Redox signaling and oxidative stress in systemic acquired resistance

J Exp Bot. 2024 May 2:erae193. doi: 10.1093/jxb/erae193. Online ahead of print.

Abstract

Plants fully depend on their immune systems to defend against pathogens. Upon pathogen attack, plants not only activate immune responses at the infection site but also trigger a defense mechanism known as systemic acquired resistance (SAR) in distal systemic tissues to prevent subsequent infections by a broad-spectrum of pathogens. SAR is induced by mobile signals produced at the infection site. Accumulating evidence suggests that reactive oxygen species (ROS) play a central role in SAR signaling. ROS burst at the infection site is one of the earliest cellular responses following pathogen infection and can spread to systemic tissues through membrane-associated NADPH oxidase-dependent relay-production of ROS. It is well known that ROS ignite redox signaling and when in excess, cause oxidative stress damaging cellular components. In this review, we summarize current knowledge on redox regulation of several SAR signaling components. We discuss the ROS amplification loop in systemic tissues involving multiple SAR mobile signals. Moreover, we highlight the essential role of oxidative stress in generating SAR signals including azelaic acid and extracellular NAD(P) [eNAD(P)]. Finally, we propose that eNAD(P) is a damage-associated molecular pattern serving as a converging point of SAR mobile signals in systemic tissues.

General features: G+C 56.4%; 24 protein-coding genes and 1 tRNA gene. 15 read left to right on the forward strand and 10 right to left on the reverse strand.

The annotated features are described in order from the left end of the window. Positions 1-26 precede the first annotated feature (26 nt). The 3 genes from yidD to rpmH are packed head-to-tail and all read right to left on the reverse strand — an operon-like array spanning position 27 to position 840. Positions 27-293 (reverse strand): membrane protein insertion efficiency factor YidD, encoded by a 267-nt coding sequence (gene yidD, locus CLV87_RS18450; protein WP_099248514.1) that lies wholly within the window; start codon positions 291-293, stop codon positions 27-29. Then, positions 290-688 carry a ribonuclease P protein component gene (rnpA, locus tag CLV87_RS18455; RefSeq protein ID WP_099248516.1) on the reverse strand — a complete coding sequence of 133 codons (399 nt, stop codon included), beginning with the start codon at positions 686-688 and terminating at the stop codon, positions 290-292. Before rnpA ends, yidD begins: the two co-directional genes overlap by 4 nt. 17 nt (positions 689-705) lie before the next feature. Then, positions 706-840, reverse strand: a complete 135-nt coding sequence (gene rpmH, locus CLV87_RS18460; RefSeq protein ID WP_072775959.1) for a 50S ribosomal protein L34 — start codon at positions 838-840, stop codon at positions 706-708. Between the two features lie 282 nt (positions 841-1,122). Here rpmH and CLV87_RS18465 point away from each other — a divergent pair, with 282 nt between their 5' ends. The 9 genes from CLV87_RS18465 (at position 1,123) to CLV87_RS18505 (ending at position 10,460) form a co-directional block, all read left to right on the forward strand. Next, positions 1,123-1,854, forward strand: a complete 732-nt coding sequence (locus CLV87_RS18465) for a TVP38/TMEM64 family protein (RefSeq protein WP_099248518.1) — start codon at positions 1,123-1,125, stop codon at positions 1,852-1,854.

Keywords: Systemic acquired resistance; damage-associated molecular pattern; mobile signal; nitric oxide; oxidative stress; reactive oxygen species; redox signaling; salicylic acid.